In the financial sector, the only constant is change. Well, perhaps not the only constant. Yet it is virtually impossible to speak to anyone in the financial sector without mentioning change or uncertainty as a driving topic of conversation.
With that in mind, most financial professionals are all but too aware of the fickle nature in today’s retail banking customer. Numerous surveys have resoundingly concluded that more than 50% of retail banking customers today would consider changing banks within the next six months. Furthermore, Gallup has concluded that of all the factors affecting a customer’s loyalty, positive experiences resonated most as driving factors for customers staying where they are.
This insight begs the million (or perhaps billion) dollar question: how do banks transform a positive customer experience into long-term loyalty?
Deliver Service Experience
The first step involved in delivering a differentiated customer experience relates to the execution of such, as this is the first impression that will be made on any customer.
So how do you transform a customer experience into something that is truly unique and differentiated from the competition? At Forum, we have found that thinking backwards, or, having the end goal in mind before you even think to design the solution, is best.
To think backwards and truly transform your service model, you have to start with
- A comprehensive profile of each client type that is served by the financial firm
- The driving principles of client service and factors of service quality that resonate most with your prospective customer base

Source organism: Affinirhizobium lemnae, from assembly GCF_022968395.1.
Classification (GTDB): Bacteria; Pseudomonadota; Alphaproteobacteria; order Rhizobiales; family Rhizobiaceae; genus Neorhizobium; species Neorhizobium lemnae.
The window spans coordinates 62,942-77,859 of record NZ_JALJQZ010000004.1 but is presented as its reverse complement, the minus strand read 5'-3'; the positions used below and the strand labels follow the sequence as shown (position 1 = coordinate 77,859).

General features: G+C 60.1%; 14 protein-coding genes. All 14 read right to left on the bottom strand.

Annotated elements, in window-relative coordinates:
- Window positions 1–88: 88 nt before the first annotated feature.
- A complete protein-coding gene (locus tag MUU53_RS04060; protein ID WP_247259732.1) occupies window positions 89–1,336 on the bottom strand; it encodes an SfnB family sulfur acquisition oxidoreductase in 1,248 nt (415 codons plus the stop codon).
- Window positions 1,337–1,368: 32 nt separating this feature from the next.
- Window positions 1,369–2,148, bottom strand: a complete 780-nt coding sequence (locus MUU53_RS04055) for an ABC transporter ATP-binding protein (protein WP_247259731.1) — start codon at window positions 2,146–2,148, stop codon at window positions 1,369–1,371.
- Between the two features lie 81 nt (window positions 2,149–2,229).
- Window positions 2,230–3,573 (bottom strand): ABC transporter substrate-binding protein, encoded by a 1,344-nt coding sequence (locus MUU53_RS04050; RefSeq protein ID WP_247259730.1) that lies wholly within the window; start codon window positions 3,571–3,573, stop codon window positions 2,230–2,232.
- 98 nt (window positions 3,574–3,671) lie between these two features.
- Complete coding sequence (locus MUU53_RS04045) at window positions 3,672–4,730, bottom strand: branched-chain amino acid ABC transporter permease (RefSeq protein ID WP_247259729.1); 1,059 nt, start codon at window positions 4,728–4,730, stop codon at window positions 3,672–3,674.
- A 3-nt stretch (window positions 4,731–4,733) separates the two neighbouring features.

Once the above have been identified, you are ready to begin considering what the ideal client-interaction model might be. It is important to keep in mind that a positive customer experience is not necessarily differentiated from your competition. Think of customer experience/service as if it were akin to writing a 3 minute speech – value must be provided with every interaction, along every turn of the way (or in every line, as is the case with a compelling speech).
Linking Sales Skills to Customer Experience & Transforming Engagement
In our experience delivering results in sales transformation and customer engagement, there seem to be a few common denominators that unite these two areas of focus. The following skill-sets transcend both sales and customer experience:
- Connecting – Establishing a personal bond with the customer.
- Encouraging – Keeping the customer participating in the interaction.
- Questioning – Gaining in-depth information about the customer’s situation, needs, and problems.
- Confirming – Ensuring that the interaction is explicit and specific to the needs of the customer.
- Providing – Share information and insight that creates a clear, positive image of you, and bonds the customer and employee together in a mutually trusting relationship.
Whilst instilling the above drivers will assuredly create a positive experience, which will serve to stabilize your existing customer base, the smooth execution will lead to a differentiated experience that empowers customer advocates with compelling stories and a will to share them.
A large part of how leaders channel the power of employees lies in creating the leadership climate that enables employees to deliver the experience that ‘sticks’. In our experience, connecting, encouraging, questioning, confirming and providing do just that.
So I’d like to end this story with two questions: What value have you placed on sales through service in your organization? and, Where are you in the process of defining your own differentiated experience?